Bob Dylan at the Royal Albert Hall

OK, so the voice has gone - it went an age ago.  Last time I saw him, at Brixton, it was too loud and Dylan spent the entire set behind a stand up piano at the back of the stage.  At least this time his piano was stage front and for some of the numbers he stood at the microphone.  He has a new wide legged stance that suggests too much horse riding or perhaps a nappy,  He moves his weight from leg to leg.  He has always had this physical quality, something fascinating in the way he moves.  It is even there in Pat Garrett.

The songs: the new ones sound much better than the old.  For a start they don't disappoint, being pretty faithful to the studio recordings.  Having said that, the stand out song, 'Forgetful Heart' was punctuated by some absolutely immaculate harmonica, which the song doesn't have on the album ('Together Through Life').  And of course the new songs have been written for the broken voice..  The band - petty much as always - was as tight as a button, and had no problem with the stylistically eclectic nature of the set.  And Bob was Bob.  I hated Brixton - swore never to go again.  Loved this.

Thursday, 21 November 2013

Like a Rolling Stone

A great new video for the Citizen Kane of singles:
This applies a technique similar to the one  Dylan uses in the 'Revisionist Art' screen prints in the basement of the 'Mood Swings' show at the Halcyon Gallery.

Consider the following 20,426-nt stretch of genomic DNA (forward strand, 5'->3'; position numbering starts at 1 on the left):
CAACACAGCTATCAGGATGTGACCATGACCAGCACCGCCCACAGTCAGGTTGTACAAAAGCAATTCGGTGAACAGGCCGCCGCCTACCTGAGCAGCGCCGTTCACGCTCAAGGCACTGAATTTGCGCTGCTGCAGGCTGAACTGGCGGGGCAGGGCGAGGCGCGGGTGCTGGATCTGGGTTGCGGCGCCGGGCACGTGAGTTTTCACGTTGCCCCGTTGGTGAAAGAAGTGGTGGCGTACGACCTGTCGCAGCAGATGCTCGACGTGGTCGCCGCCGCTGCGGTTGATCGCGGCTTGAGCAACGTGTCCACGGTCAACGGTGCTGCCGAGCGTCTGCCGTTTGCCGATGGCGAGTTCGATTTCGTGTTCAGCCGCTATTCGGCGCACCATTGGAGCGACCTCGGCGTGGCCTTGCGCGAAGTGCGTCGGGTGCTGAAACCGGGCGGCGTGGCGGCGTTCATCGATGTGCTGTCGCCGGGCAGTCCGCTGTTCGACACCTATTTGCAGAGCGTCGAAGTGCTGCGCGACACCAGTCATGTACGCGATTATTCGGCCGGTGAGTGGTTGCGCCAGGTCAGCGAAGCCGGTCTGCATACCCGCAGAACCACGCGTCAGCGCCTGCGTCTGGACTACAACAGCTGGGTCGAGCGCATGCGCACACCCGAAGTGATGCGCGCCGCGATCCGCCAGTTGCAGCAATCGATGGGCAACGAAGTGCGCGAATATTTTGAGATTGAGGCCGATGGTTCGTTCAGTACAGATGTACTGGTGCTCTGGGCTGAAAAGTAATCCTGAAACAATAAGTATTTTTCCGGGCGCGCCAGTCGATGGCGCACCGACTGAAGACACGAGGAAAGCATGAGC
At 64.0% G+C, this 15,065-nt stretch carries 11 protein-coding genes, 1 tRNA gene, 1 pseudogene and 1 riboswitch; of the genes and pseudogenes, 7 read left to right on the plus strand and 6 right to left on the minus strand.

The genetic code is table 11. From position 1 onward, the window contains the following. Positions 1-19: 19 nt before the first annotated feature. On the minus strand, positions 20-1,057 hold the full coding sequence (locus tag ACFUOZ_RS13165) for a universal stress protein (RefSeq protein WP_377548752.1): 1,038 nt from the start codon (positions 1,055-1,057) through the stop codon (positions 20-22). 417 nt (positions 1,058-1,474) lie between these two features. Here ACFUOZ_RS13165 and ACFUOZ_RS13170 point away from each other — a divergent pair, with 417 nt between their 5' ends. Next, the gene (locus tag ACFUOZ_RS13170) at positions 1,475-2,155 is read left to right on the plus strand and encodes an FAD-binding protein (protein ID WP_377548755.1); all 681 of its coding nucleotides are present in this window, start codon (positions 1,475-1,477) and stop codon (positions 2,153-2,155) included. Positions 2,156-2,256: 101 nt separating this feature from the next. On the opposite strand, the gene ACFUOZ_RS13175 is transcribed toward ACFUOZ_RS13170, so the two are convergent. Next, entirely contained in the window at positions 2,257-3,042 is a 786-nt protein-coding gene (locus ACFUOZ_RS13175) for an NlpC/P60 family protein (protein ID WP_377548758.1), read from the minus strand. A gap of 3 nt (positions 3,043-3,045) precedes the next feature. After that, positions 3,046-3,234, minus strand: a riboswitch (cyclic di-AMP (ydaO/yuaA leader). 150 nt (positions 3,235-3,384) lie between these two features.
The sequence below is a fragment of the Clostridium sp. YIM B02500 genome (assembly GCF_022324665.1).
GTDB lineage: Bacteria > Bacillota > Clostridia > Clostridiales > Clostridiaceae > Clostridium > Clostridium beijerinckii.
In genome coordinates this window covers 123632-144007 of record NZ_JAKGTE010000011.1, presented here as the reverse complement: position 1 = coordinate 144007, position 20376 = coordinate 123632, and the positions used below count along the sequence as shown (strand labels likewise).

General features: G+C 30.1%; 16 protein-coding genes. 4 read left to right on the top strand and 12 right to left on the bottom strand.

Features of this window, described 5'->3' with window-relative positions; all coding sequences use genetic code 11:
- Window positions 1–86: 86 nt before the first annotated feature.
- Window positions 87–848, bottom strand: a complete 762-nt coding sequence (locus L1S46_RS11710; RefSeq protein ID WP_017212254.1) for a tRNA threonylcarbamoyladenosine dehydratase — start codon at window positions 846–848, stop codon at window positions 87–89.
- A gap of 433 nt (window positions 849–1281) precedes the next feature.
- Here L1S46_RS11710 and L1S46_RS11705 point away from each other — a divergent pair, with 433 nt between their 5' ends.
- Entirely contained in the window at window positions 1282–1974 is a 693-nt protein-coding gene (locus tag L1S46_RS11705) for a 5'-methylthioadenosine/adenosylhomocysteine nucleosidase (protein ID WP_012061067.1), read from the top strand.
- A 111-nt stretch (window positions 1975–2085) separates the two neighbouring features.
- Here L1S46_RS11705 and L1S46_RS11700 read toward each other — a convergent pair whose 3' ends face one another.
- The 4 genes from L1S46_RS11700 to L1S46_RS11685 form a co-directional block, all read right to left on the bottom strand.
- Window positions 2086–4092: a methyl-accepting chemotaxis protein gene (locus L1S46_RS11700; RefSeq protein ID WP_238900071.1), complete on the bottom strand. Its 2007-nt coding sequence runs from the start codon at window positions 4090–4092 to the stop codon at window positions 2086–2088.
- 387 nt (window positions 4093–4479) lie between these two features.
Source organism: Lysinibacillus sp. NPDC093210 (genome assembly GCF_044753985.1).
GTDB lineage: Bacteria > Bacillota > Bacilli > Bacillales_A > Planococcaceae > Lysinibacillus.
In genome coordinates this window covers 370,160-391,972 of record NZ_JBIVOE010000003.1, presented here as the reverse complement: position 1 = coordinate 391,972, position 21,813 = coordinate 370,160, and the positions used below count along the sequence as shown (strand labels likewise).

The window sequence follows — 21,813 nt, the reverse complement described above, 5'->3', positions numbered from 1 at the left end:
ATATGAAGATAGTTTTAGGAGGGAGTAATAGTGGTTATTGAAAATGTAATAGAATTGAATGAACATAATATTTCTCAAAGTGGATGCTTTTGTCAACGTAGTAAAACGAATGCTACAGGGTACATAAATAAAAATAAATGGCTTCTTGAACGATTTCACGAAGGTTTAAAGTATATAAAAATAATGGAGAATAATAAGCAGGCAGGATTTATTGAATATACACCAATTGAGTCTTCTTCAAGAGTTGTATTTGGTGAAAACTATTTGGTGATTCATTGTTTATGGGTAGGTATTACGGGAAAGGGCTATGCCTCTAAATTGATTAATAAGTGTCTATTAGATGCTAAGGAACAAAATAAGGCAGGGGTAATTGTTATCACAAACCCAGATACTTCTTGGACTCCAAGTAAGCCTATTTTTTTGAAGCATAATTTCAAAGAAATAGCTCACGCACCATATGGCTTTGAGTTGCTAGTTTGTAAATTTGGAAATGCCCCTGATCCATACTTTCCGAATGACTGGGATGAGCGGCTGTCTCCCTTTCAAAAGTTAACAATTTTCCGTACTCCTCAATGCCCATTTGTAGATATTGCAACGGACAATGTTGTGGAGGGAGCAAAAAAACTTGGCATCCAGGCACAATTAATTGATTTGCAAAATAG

Wednesday, 20 November 2013


Halcyon Gallery
New Bond Street

Probably the best thing he's done since Time Out of Mind. A) These iron works are handsome, good-looking, OK beautiful, B) They are practical. They're gates. C) They are funny. "Got a meat grinder on my gate".  Absolutely loved this exhibition.  And laughed out loud at the 'revised' front covers in the basement.

Wanted also to say that these gates, not unlike 'Chronicles, Vol 1' are throughly characteristic: a gallimaufry of disparate objects ever so slightly related, bound together within one very precise form. In them you can, as it were, see Einstein disguised as Robin Hood and Shakespeare talking to some French girls and child sacrifice being prepared on Highway 61.


by Henrik Ibsen
Almeida Theatre
Directed by Richard Eyre
Starring: Lesley Manville

What to say about Ghosts? Well, for a start, if you are used to Shakespeare, it is short. It takes place on one night - during which an incredible amount happens, including an orphanage burning down and an assisted suicide.  Regular Scandinavian type stuff in other words. At least by the end it has stopped raining.